New York City Personal Injury Law Blog
What is Assumption of Risk
Posted on Feb 14, 2015 in Legal Terminology
Assumption of Risk Doctrine
When you are engaging in inherently dangerous activities for recreational purposes only, you should know what assumption of risk doctrine is, and how it could affect you in the state of New York.
For example, if you are involved in a dangerous activity such as skiing, riding a snow mobile, or engaging in rock climbing, and now you are injured during the course of that activity. You decide to sue the place or the tour company that manages these tours or activities, claiming that they were negligent or careless, and because of that, you suffered significant injuries.
One of the things you are going to notice is that the people whom you are suing will turn around and say that you assumed the risk, and because you engaged in an activity that is inherently dangerous, they cannot be held responsible for your injuries. Since you engaged in the dangerous activity, you knew about the risks involved in that activity. You may have also signed some paper work admitting you know about this risk indemnifying the business escorting or managing this activity.
Why is this Argument Important?
How can this argument change the outcome of your potential personal injury case? As your case proceeds through the litigation process, the defense lawyers will have an opportunity to ask you questions before the trial, in a session called a deposition, which is a question and answer session held under oath. The defense lawyer will ask you whether you were engaged in this type of dangerous activity before.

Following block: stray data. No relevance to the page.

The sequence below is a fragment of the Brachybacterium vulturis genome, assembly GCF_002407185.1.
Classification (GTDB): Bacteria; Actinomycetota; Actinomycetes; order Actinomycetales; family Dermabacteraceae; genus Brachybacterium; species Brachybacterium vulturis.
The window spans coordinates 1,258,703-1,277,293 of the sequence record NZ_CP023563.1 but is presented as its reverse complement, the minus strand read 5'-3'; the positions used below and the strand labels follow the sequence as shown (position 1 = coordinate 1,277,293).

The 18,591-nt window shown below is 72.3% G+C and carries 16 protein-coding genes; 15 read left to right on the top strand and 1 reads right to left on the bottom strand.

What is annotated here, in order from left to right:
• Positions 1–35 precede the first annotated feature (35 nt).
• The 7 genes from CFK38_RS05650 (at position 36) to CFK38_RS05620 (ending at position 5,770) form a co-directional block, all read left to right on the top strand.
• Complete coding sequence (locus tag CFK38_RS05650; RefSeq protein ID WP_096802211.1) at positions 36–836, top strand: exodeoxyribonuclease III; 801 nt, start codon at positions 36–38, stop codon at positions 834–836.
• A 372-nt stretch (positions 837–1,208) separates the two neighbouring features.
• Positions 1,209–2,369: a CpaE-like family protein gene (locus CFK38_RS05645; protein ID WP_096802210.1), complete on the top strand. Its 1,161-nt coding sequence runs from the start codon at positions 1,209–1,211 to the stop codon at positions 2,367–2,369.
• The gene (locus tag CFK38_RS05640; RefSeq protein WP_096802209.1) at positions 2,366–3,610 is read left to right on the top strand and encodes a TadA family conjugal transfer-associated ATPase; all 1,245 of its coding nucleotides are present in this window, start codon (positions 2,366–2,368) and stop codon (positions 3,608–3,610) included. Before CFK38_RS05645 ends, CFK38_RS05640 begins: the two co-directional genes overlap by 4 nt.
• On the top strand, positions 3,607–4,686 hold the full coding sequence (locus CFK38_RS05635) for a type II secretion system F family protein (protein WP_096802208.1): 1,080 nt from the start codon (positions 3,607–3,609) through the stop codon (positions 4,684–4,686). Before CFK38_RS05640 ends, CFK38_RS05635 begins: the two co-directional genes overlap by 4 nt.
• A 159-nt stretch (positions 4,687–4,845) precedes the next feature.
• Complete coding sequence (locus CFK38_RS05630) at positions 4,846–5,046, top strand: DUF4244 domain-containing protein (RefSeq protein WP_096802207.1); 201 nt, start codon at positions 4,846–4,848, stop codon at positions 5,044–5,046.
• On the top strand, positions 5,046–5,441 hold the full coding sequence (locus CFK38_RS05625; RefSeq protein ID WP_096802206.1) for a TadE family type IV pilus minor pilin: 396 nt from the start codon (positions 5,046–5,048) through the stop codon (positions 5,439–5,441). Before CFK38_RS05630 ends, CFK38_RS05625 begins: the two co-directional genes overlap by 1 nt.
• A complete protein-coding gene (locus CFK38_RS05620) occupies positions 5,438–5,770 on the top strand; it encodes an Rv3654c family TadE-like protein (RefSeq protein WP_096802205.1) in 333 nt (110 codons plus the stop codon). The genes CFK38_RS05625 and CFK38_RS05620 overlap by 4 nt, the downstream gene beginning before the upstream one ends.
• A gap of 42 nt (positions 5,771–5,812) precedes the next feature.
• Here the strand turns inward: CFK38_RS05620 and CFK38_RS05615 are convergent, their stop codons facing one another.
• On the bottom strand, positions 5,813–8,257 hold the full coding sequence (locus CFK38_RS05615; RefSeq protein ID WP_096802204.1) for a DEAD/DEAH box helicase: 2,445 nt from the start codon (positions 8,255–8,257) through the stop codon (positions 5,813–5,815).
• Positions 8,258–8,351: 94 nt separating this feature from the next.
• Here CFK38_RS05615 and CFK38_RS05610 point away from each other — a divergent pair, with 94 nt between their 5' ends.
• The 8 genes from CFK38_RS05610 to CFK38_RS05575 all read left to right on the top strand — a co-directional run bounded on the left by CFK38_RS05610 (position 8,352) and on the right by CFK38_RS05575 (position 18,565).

The lawyer will want to know whether you have hurt yourself before, or whether you know someone who got hurt while doing this type of activity. Basically, the defense lawyer will want to know whether you were fully aware of the risks associated with this particular activity. Most importantly, the defense will try to find out what the risks were and whether you knew about them.
You Assumed the Risks
Why would the defense want to know whether you knew about the risks? This is because, if you knew about the risks, and voluntarily and willingly engaged in the dangerous activity, then the defense cannot be held accountable for your injuries. The defense will tell the jury that everything they did was appropriate. The plaintiff knew about the risks associated with the activity, and willingly went ahead and engaged in that activity, and now that the plaintiff is injured doing the activity, how can he claim the defense responsible. This is a compelling argument that the defense is making to the jury.
You have an Uphill Climb if You Decide to File a Suit
In fact, when you go to places to participate in these types of dangerous activities, you will notice on the permission slip that you have to sign (as already mentioned), a list of warnings and risks. Hence, when you participate in these types of sports or activities, be aware what you are signing, as it will have the list of risks associated with the activity. They make you sign such documents because if you file a lawsuit, they can claim you were already aware of the risks associated with the activity. And you were aware that you could suffer significant injuries if you chose to sign up and be a part of the group or if you chose to walk down the avenue all alone.
If you are aware of the risks, then you have assumed the risk of possibly becoming injured, and hence you cannot hold anybody accountable for your injuries.